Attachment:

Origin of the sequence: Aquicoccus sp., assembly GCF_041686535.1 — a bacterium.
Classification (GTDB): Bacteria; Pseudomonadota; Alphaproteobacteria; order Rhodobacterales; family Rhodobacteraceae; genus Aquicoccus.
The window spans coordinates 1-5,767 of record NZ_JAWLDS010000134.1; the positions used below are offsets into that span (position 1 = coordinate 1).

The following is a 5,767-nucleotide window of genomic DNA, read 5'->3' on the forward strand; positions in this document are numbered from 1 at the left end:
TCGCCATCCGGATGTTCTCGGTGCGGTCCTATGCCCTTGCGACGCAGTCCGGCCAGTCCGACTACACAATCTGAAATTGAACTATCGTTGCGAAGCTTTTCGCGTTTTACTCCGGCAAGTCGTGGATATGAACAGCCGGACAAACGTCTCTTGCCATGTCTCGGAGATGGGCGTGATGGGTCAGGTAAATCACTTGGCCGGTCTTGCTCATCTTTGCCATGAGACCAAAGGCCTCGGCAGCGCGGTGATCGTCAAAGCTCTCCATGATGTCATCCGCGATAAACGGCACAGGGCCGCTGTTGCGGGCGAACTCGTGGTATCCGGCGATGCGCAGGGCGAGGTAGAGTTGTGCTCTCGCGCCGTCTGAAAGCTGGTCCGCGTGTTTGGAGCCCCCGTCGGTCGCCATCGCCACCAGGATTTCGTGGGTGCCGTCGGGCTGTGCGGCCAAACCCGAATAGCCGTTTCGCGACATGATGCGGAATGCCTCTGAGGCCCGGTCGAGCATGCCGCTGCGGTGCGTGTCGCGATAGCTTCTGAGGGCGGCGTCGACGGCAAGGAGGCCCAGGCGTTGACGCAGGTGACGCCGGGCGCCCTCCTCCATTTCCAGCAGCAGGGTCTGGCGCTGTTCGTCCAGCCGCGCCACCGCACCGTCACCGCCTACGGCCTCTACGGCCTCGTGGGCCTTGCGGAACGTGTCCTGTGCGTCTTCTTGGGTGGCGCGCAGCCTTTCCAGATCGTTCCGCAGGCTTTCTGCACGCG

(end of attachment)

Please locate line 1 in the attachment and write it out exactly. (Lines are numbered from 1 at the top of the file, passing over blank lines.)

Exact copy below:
Origin of the sequence: Aquicoccus sp., assembly GCF_041686535.1 — a bacterium.